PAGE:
By Eric Peterson | Jul 26, 2018
Outdoor recreation is big business in Colorado. It represents $28 billion to the state's economy annually, and is actually a bigger industry than agriculture and on par with oil and gas. And it encompasses two key sectors in the state with similar target markets that are finding ways to work together: tourism and gear manufacturing.
Take Meier Skis in Denver. CEO Ted Eynon has established the "world's first craft skiery" after relocating from Glenwood Springs in 2016. The factory has emerged as a hotspot for tourists on ski trips.
"Last year, we had a very significant number of people that came straight here after getting off their plane," says Eynon. "They had never seen how skis are made."
About 100 people visited the Meier factory on their way up or down the mountain in 2017 "from all over the world," he says. Some of them came to pick up their skis or otherwise "get the full immersive experience they can't get anywhere else."
Meier has also partnered with the new Ikon Pass on co-branded skis for the new Epic Pass rival that includes access to Aspen/Snowmass, Steamboat, Jackson Hole, and Deer Valley. "We plan on working with them wherever their passholders are," says Eynon. "They plan on inviting Ikon passholders here for events as well."
Denver-based OneSeed Expeditions offers a different take. The company takes customers on tours in the Himalayas, South America, and Africa, and donates 10 percent of revenues to a revolving fund that stakes entrepreneurs around the world with micro-loans. "We as an operator see a lot of opportunity [to work with local manufacturers]," says OneSeed founder Chris Baker.
In 2017, OneSeed partnered with Denver's MHM Gear on a co-marketing campaign. A contest winner got a bundle of gear, complete with an MHM backpack, to take on a OneSeed trip to Peru. NoKero and Revel Gear are other Colorado gear brands that OneSeed has partnered with in the past. Baker is also looking at giveaways as incentives for early bookings. "It's cross-pollination within our respective networks," he says.
Baker calls the Outdoor Retailer show a "nexus" that offers similar opportunities. "With OR coming to Denver, we've seen that side of our business is taking off," says Baker. "We're there to look for partners."
Baker says he's looking to work with local outdoor brands to take their customers on "white-label adventures" with OneSeed. "For them, it's an opportunity to get exposure in front of their clients and provide something exclusive."
Testing is another opportunity for manufacturers and tourism companies to work together. OneSeed is taking prototypes of Empire-based Cold Case Gear's insulated camera bags to Africa in October 2018. "We can get 100 days on Kilimanjaro really quickly," says Baker. "Our guides are really good validators of different products."
That kind of exposure can create not only feedback, but content, he adds. Case in point: OneSeed's guides have been passing around one of MHM Gear's Divide backpacks for the last two years. It's traveled from the Himalayas to Patagonia. "The original goal was to get it some trail miles and see where that goes," says Baker. But the pack has gotten seen by countless passing hikers. "That'll stoke some conservations on the trail" -- and gives MHM Gear great images to post on social media.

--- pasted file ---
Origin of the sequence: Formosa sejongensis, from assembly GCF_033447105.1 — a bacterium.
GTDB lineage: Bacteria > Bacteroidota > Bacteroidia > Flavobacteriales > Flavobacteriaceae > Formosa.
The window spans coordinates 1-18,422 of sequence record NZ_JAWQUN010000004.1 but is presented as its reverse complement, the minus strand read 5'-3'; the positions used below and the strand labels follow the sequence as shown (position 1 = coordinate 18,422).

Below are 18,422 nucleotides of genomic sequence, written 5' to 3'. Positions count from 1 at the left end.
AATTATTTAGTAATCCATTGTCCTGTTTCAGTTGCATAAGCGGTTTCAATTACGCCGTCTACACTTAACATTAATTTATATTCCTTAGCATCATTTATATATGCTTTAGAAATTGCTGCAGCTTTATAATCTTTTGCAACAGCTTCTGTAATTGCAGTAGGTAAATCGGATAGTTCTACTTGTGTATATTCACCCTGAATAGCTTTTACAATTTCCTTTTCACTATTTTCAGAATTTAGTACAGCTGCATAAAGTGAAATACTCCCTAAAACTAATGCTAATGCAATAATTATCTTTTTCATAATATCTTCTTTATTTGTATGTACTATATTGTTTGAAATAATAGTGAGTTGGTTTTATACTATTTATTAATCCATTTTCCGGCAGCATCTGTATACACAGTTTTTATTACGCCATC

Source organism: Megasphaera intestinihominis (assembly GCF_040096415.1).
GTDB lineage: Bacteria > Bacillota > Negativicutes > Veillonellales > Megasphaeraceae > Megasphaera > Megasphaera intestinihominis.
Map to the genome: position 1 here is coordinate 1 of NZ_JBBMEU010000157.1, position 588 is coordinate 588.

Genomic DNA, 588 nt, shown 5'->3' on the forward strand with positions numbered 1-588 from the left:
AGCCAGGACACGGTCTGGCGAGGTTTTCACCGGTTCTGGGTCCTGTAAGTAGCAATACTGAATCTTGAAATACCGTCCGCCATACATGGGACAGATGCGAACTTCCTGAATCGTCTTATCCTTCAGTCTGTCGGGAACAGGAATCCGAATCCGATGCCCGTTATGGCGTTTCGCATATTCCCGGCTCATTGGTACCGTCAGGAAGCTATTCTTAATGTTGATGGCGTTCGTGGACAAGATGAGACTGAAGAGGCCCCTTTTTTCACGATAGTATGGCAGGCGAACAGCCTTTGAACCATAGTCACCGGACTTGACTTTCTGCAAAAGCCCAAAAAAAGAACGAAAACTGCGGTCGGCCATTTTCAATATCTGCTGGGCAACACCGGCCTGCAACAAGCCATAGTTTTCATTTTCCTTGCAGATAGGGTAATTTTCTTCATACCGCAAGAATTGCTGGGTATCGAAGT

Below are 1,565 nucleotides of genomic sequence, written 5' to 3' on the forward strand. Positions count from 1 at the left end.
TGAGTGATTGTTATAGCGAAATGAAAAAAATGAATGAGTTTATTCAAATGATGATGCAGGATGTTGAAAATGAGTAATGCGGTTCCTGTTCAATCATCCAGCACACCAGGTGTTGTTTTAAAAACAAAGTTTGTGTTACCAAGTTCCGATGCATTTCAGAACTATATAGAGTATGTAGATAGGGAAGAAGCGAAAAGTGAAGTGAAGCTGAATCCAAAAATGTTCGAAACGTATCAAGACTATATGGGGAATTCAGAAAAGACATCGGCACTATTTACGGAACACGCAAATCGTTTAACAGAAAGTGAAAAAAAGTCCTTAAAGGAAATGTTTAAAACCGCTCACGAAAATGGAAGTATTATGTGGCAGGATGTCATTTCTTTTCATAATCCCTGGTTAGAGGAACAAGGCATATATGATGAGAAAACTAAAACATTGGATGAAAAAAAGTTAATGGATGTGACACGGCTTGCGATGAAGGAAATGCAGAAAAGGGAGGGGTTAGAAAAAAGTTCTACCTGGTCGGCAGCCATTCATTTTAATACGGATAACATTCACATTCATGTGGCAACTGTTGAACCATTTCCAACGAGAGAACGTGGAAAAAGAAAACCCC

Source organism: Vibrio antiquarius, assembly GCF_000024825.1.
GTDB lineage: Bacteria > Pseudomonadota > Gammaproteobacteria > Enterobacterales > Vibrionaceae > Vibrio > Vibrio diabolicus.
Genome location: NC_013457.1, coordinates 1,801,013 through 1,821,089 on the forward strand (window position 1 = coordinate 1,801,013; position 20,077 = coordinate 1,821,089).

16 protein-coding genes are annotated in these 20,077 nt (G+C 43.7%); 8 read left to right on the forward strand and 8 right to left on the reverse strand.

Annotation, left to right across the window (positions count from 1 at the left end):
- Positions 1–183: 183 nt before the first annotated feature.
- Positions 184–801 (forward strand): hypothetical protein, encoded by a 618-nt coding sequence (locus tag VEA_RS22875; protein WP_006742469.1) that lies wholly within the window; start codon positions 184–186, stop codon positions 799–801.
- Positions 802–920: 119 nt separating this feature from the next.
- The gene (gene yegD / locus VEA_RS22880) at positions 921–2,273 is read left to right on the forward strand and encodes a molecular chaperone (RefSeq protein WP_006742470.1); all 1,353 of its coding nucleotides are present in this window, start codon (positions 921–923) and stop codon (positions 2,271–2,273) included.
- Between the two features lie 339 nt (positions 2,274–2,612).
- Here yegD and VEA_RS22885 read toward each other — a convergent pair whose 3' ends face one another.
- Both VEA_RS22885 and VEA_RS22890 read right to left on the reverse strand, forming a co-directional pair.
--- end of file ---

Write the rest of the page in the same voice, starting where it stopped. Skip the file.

While OneSeed is taking gear worldwide, local manufacturers can easily port the practice to tour operators, guides, and outfitters in Colorado.
Jay Getzel, president of Golden-based backpack maker Mountainsmith, sees another vehicle for local manufacturers to connect with tourists. "There has been phenomenal growth in people coming in from outside the state looking for rental gear," he says.
Mountainsmith packs and tents are available through Mountain Side Gear Rental (MSGR) in Golden as part of camping and backpacking rental packages.
MSGR founder John Hildebrandt "has got a great Venn diagram of brands, nonprofit organizations, and his rental business that pulls from the same pool of people," says Getzel. "It is a really great marketing opportunity for us. They get home and think about purchasing some gear: 'Mountainsmith -- I'm going to look them up.'"
Hildebrandt started MSGR in 2010. "We focus on Colorado brands as much as we can," he says. "I grew up here. It's important to me to support local businesses."
MSGR rents not only Mountainsmith products, but also Otter Products coolers, Big Agnes sleeping bags and pads, Altitude Teardrop Co. trailers, Odin Designs roof top tents, and Crescent Moon Snowshoes; the company also sells Backpacker's Pantry, Honey Stinger, and Spinster Sisters products in its store.
Hildebrandt says he is receptive to local food and consumer products manufacturers that align with his clientele. "It introduces their products to a new customer base," he says. "We've had customers from 53 companies in eight years."
MSGR's comprehensive camping and backpacking kits have been big hits. "That's a category we created," says Hildebrandt. "Those are more than 50 percent of our rental business."
Hildebrandt would like to take his synergy with local manufacturers to the next level. "I've talked to Big Agnes and Mountainsmith if we could do field-testing for prototypes," he says.
When Crescent Moon launched its EVA All-Foam Snowshoes, MSGR provided them to a Colorado Parks & Wildlife program that targeted city kids. "It was 32 people who had never been on snowshoes," says Hildebrandt. Crescent Moon co-founder Jake Thamm "wanted to know what they thought. That was their target market."
Hildebrandt also synergizes with local craft breweries like Cannonball Creek and Mountain Toad. "We do guided hikes in the Golden area and we finish at a brewery," he says. "We introduce people to liquid gold as well."
Eric Peterson is editor of CompanyWeek. Reach him at firstname.lastname@example.org.